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07.30.13

Another Major Blow to Apple as ‘Pinch to Zoom’ Patent Dies, US Government Pays Attention to Patent Aggression by Giants

Posted in Apple, GNU/Linux, Google, Samsung at 12:03 pm by Dr. Roy Schestowitz

Apple’s bubble is bursting

A balloon

Summary: The defence of Android against Apple’s aggression is proving to be fruitful again, with invalidation of another patent and intent from or opportunity for the government to address spurious litigation

Two smartphones giants, Apple and Samsung, have reached another interesting point as an Apple patent got invalidated.

Samsung has just notified [PDF] the US District Court in Northern California that, according to another USPTO Final Office Action, Apple’s ’915 patent has been found invalid on reexamination. All 21 claims of the ’915 patent bit the dust, as you can see in Exhibit A [PDF], the USPTO documents The issue is prior art and obviousness. So, the jury in Apple v. Samsung got another thing wrong, I see. Apple didn’t invent gestures.

As a pro-Apple site put it, “The United States Patent and Trademark Office (USPTO) has rejected claims by Apple that Samsung Electronics infringed on its “pinch-to-zoom” patent – one of the decisive claims in the ongoing litigations between the two tech giants. The patent, No. 7,844,915, was first filed back in November 2010 and described, “an environment with user interface software interacting with a software application”.”

Here is a pro-Linux site’s take on this decision from the USPTO, which continues to grant software patents. There is more to it though. As the Murdoch press put it the other day, this major case plays a role in national policy now. To quote: “Smartphone rivals Apple Inc. and Samsung Electronics Co. have dueled over patents in courts around the globe. Now they are sparring in front of the Obama administration, which faces a looming decision on whether to veto a trade body’s order blocking the U.S. sale of some Apple devices.”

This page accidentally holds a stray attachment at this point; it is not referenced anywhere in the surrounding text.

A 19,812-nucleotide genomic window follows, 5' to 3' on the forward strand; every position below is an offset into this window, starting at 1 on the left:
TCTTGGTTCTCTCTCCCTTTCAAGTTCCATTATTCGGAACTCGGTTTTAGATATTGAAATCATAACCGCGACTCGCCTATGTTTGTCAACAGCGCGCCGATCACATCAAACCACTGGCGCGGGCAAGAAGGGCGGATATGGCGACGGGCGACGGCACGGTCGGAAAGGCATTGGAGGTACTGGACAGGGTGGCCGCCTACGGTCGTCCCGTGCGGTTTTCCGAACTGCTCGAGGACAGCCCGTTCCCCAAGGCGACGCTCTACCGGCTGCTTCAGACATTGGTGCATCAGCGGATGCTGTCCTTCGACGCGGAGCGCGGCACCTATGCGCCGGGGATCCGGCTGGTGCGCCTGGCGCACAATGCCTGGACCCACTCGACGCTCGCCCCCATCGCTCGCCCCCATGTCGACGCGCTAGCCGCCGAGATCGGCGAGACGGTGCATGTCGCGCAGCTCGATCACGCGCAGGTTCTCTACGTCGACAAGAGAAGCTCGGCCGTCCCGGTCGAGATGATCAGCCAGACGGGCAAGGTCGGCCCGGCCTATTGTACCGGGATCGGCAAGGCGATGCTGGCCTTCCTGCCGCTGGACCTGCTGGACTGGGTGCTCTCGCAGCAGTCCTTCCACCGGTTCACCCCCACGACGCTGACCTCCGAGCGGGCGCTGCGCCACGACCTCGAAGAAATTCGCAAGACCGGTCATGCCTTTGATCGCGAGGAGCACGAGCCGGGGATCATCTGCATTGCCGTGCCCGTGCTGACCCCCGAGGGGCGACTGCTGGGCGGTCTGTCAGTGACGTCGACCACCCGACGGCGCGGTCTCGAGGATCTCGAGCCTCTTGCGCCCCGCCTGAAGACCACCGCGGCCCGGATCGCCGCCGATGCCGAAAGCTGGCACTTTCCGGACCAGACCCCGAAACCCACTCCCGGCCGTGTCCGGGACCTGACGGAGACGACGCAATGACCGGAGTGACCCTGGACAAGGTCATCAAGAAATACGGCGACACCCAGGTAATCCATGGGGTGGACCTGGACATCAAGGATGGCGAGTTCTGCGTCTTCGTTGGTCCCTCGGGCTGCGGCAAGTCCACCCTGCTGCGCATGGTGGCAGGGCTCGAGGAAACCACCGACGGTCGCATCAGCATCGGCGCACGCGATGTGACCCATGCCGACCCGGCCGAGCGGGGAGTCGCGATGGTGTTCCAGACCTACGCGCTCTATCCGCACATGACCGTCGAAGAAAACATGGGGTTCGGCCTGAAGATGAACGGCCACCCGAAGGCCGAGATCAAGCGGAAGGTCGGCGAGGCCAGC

Sanctions like embargo never benefit the buyers, so the government should consider the possibility that patents themselves — not just patent trolls — are a problem and some reform should address real systemic flaws, not symptoms of these serious flaws [1, 2, 3, 4, 5, 6, 7, 8, 9].

Apple recently got chastised for using a patent on rounded corners, which relates to desperate Microsoft/Apple moves that the ITC, USPTO, and US Customs don’t quite agree on (there are conflicts of interest). The same person who chastised Apple for it has this update about the Motorola settlement. Yes, Matt Levy, referring to the problem as “Bad Software Patents” (not the best way to put it), then says “Congressional support for patent reform continues to grow. On Monday, Rep. Issa and Rep. Chu introduced the Stopping the Offense Use of Patents (STOP Act). That bill prompted Matt Levy to release Patent Progress’s Guide to Patent Reform Legislation, which has summaries of the six pending bills: SHIELD Act (H.R. 845), Patent Quality Improvement Act (S. 866), Stopping the Offensive Use of Patents Act (STOP Act) (H.R. 2766), End Anonymous Patents Act (H.R. 2024), Patent Abuse Reduction Act (S. 1013), Patent Litigation and Innovation Act (H.R. 2639).”

According to his blog, the FTC study on patent trolls may kick off soon. To quote: “As we’ve noted, the FTC Chairwoman Edith Ramirez recently proposed doing a 6(b) study on the patent assertion entity business model. The proposed study has the potential to get us information about how patent trolls operate that would be nearly impossible to get without litigation.

“MLex is reporting (subscription required) that FTC Commissioner Maureen Ohlhausen indicated last week after a speech at the Chamber of Commerce that she believes that a 6(b) study to examine the patent troll industry would be “appropriate.” It takes three votes to initiate the study, though.”

The FTC should study CPTN and now just trolls. The problem is much broader than trolls. Apple, for example, is doing more damage to Android than all trolls combined and the same can be said about Oracle and Microsoft (other CPTN members, preying on Novell’s patents among others like Sun’s).

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